Trump Tells Biden To Give Putin His ‘Warmest Regards,’ Reminisces On ‘Great’ Helsinki Summit
Less than a week before President Joe Biden’s summit with Russian President Vladimir Putin in Geneva, Switzerland, former President Donald Trump put out a statement insisting his widely criticized 2018 Helsinki summit with Putin went “great” and telling Biden not to “fall asleep” when meeting with the strongman.
Trump said in a statement he had a “great and productive” summit with Putin, at which he contradicted U.S. intelligence on alleged Russian collusion in the 2016 election, stating, “Putin says it’s not Russia. I don’t see any reason why it would be.”
Trump said the negative image of that meeting is the result of a “belated Fake News portrayal,” claiming he “won much” from it, including the “respect of President Putin and Russia,” though what they actually discussed in their closed-door meeting remains a mystery.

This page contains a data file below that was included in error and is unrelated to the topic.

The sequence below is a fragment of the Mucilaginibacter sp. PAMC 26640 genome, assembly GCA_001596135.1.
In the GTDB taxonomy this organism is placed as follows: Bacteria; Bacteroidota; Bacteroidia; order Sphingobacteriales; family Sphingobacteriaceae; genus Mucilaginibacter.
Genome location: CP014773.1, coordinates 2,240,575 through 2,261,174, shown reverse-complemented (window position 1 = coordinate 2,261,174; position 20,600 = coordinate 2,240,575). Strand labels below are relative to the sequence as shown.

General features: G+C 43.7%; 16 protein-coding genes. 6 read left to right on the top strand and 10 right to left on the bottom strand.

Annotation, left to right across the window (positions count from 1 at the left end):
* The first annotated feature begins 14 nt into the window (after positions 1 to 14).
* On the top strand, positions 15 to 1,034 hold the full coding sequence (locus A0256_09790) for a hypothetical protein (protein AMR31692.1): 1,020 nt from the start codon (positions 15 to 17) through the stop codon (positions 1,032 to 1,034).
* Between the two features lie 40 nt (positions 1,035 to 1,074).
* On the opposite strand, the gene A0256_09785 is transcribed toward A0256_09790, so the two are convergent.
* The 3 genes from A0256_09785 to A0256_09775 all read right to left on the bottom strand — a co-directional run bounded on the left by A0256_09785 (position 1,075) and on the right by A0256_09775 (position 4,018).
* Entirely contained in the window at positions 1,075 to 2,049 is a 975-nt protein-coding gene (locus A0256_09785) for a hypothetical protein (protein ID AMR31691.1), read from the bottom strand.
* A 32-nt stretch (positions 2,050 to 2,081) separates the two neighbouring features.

Trump said it was the “obvious” choice for him to believe Russia over former U.S. intelligence officials with whom he has feuded, including former FBI directors James Comey and Andy McCabe.
Trump wished Biden “good luck” in “dealing with President Putin,” and, in a continuation of attacks he made on Biden’s physical and mental capacity during the election, added “don’t fall asleep during the meeting.”
“Because of the phony Russia, Russia, Russia Hoax, made-up and paid for by the Democrats and Crooked Hillary Clinton, the United States was put at a disadvantage—a disadvantage that was nevertheless overcome by me,” Trump said, reflecting how he feels his presidency was kneecapped by the Russia probe.
Former White House Counsel Don McGahn told the House Judiciary committee in closed-door testimony last week that Trump was “intense” about his efforts to remove Robert Mueller as special counsel and upend the Russia investigation, detailing repeated overtures by the ex-president to have him press former Deputy Attorney General Rod Rosenstein on Mueller’s alleged conflicts of interest.
What To Watch For
In addition to seeking common ground in a number of policy areas, Biden is expected to press Putin on alleged human rights violations in Russia and cyberattacks on the U.S. Russian officials have said Putin will decry the “persecution” of those charged in the Jan. 6 attack on the Capitol, which was an effort to overturn Biden’s election victory.